Preventative dentistry is designed to help you protect and maintain your oral health by taking action to prevent the development of undesirable oral issues and diseases. However, the fact is that sometimes even the most diligent preventative measures may not be able to thoroughly protect against all oral health issues, in which case you will need to receive restorative dental care.

Restorative dentistry has to do with diagnosing and treating oral diseases and other issues in order to restore oral comfort and health. This care is absolutely essential as ignoring these issues can lead to further damage, discomfort and even major health conditions. Restorative dentistry can include handling teeth that are decayed, chipped, cracked, discolored or missing. There are several different treatment options for restorative dentistry, and the exact procedure used is largely dependent upon the exact type and extent of tooth damage.

Tooth Colored Fillings

Where there has been some decay on the surface of the tooth, a dental filling is necessary in order to restore the integrity of the surface of the tooth and to prevent further, deeper damage. There are a variety of dental filling materials available, but some of these options are limited to the back teeth, as they are colored and can therefore make it obvious that one has had restorative dental care. Composite fillings are a type of resin that can be used to restore the decayed surfaces of any tooth in the mouth, as they are tooth-colored and therefore very difficult to detect, which makes them more cosmetically appealing.


Where there has been more extensive damage to a tooth, as when it has been chipped, cracked or significantly decayed, a dental filling is insufficient to restore the structure of the tooth and a crown is needed. A crown can be constructed of gold, porcelain or some other ceramic material, and it covers an entire portion of the tooth so as to prevent further discomfort and damage.


Where there are one or more missing teeth, a dental bridge may be used to help prevent the adjacent teeth from drifting into the gap, and it can also restore your ability to speak and chew properly. A dental bridge is exactly what it sounds like–a bridge that is made by placing crowns on healthy teeth in order to anchor a false tooth that is placed in between them. The false tooth, called a pontic, can be made from gold, alloy or porcelain, and as it is not an implant attached to the jaw bone, it requires the supporting bridge from the surrounding healthy teeth in order to remain in place.


Dental implants can be an appealing alternative to bridges and conventional dentures. These metal posts or frames are fused to the jawbone, which allows them to provide stable support to artificial teeth so they won’t slip or shift, especially when eating or speaking. They can also feel more natural than bridges or dentures, and are helpful in cases when these other treatments are impossible due to sore spots, poor ridges, gagging or other issues. An implant does not require the preparation or grinding down of adjacent teeth, but they do require healthy gums and good bone support.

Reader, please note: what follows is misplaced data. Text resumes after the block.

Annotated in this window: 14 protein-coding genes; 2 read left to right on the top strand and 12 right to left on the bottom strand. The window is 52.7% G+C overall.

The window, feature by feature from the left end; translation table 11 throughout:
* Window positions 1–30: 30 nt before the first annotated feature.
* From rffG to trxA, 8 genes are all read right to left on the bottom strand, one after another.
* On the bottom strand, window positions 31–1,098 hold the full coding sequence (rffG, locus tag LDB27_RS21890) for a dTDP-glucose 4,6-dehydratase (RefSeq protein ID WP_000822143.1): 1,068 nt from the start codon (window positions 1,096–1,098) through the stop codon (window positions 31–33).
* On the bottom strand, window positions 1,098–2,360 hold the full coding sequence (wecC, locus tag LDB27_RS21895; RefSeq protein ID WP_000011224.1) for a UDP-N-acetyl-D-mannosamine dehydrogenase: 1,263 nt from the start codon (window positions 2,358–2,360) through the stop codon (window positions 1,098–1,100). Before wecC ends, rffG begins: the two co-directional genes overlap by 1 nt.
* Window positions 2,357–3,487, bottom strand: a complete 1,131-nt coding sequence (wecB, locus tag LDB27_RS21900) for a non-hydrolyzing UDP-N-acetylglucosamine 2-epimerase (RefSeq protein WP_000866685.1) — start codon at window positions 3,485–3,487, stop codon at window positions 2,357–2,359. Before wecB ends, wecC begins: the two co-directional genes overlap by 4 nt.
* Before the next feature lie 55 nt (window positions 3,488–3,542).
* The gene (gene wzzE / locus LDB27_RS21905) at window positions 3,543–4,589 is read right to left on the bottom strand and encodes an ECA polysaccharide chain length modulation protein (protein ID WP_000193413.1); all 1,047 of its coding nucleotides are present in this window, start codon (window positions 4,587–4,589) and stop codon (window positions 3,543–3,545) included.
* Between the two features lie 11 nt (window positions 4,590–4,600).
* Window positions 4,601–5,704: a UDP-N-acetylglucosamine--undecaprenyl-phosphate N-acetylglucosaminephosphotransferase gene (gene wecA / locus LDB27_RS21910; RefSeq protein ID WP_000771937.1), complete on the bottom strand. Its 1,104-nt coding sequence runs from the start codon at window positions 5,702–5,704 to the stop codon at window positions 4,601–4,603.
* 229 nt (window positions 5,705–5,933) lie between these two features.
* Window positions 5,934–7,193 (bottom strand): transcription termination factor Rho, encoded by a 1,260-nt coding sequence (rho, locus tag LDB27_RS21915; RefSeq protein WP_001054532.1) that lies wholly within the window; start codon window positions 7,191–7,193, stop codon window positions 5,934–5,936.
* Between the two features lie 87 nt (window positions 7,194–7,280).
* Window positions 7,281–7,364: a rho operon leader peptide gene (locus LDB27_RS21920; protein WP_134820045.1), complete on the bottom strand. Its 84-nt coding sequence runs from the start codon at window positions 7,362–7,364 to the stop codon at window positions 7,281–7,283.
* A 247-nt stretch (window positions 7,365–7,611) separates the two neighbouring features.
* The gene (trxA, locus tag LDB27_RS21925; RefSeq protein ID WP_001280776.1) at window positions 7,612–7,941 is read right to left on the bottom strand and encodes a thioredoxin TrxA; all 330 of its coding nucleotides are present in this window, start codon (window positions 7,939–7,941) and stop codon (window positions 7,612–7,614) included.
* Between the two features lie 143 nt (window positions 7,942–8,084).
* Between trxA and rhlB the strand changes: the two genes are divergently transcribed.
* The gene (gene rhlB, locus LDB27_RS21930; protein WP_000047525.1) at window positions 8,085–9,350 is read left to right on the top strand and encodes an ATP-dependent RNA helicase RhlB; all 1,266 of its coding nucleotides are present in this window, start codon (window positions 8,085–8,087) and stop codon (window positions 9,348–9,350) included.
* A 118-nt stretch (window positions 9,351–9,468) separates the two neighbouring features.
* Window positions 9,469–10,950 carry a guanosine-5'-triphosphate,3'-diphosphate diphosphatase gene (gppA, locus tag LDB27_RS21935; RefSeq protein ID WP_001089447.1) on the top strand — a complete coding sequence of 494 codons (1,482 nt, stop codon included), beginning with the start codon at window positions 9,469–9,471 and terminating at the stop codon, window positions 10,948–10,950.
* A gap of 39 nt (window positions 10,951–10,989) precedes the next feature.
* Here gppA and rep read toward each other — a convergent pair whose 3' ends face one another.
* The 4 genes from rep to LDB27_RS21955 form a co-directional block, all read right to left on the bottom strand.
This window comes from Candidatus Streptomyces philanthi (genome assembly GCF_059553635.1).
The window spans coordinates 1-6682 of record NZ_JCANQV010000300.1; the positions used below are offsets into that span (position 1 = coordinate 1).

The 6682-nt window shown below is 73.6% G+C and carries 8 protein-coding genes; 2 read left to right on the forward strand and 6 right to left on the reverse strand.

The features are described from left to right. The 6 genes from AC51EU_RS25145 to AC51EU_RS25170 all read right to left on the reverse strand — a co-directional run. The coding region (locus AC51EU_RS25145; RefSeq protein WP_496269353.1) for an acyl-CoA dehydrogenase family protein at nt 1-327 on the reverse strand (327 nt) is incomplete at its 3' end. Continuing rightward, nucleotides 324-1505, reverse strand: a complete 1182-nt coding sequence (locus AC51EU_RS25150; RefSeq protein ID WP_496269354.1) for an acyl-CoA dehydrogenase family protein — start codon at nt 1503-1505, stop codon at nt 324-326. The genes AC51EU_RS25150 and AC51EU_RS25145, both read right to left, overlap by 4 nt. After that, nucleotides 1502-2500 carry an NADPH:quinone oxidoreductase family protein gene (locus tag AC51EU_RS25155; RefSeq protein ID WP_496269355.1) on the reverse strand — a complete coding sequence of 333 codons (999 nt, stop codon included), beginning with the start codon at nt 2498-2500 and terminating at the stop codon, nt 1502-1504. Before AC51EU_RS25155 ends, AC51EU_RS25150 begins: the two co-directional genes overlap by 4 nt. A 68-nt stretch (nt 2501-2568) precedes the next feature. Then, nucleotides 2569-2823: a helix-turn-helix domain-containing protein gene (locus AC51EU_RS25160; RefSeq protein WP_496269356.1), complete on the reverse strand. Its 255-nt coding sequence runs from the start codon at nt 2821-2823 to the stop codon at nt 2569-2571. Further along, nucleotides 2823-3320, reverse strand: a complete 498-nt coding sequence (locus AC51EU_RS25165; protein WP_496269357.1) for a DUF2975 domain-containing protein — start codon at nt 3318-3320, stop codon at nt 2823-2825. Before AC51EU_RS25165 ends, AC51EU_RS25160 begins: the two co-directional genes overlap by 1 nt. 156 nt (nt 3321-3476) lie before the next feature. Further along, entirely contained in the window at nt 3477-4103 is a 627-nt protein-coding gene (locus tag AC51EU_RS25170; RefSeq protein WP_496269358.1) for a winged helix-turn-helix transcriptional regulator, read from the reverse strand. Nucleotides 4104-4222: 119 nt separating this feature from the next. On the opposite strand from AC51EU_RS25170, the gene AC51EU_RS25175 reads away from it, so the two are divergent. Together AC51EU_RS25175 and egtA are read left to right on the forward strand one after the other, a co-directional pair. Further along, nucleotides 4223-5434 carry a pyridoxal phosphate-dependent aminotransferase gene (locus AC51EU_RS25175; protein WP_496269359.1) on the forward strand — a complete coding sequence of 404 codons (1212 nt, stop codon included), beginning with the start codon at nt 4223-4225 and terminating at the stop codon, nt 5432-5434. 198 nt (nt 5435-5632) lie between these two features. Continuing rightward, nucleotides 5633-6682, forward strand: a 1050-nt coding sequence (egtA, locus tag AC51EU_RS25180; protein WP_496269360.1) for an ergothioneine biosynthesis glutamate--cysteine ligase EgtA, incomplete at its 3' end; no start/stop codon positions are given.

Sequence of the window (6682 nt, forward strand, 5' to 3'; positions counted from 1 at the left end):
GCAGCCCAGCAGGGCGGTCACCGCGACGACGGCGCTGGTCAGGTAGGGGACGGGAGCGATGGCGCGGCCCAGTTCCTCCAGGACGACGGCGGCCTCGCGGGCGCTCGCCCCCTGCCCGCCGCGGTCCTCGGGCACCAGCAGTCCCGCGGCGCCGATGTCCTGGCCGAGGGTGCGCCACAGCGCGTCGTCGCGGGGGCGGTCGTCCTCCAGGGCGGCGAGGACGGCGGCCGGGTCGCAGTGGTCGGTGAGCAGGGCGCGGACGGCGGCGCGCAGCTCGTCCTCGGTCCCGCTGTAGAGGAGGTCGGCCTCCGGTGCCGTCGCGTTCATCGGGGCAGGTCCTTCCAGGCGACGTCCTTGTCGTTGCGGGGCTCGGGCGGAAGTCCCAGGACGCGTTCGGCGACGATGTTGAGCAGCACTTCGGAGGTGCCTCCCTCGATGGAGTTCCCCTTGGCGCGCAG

Dental veneers can be useful in situations where teeth are extensively discolored, worn down, chipped or broken, misaligned, uneven, irregularly shaped or have gaps between them. The veneer is a very thin, custom-made shell that is designed to cover a tooth’s surface in order to improve its appearance. Once bonded to the front of the tooth, the veneer changes the tooth’s color, shape, size or length, so it takes on the appearance of a healthy, natural tooth.

Full Dentures

Full dentures replace all of the teeth in your mouth when these teeth have been lost or damaged for some reason. The gum-colored acrylic base, which is custom-made based on impressions taken of your mouth, fits over your gums and can be easily removed for cleaning and comfort. With conventional dentures, remaining teeth that need to be removed are extracted and the tissues are allowed to fully heal prior to impressions being taken and the dentures being designed. As full tissue healing can take several months to occur, this does mean that the patient doesn’t have teeth for that amount of time. An alternative to this is an immediate denture, which is inserted right after any remaining teeth are extracted. Since immediate dentures ensure the individual is not without teeth for any length of time, they can be more desirable than conventional dentures. However, they will need to be relined a few months after they are first inserted as the jaw bone will reshape as it heals.

Partial Dentures

Like full dentures, partial dentures consist of a gum-colored acrylic base that is placed over your gums. However, unlike full dentures, partial dentures are used when there are one or more natural teeth remaining in the mouth and gaps need to be filled to ensure that the natural teeth don’t change position.

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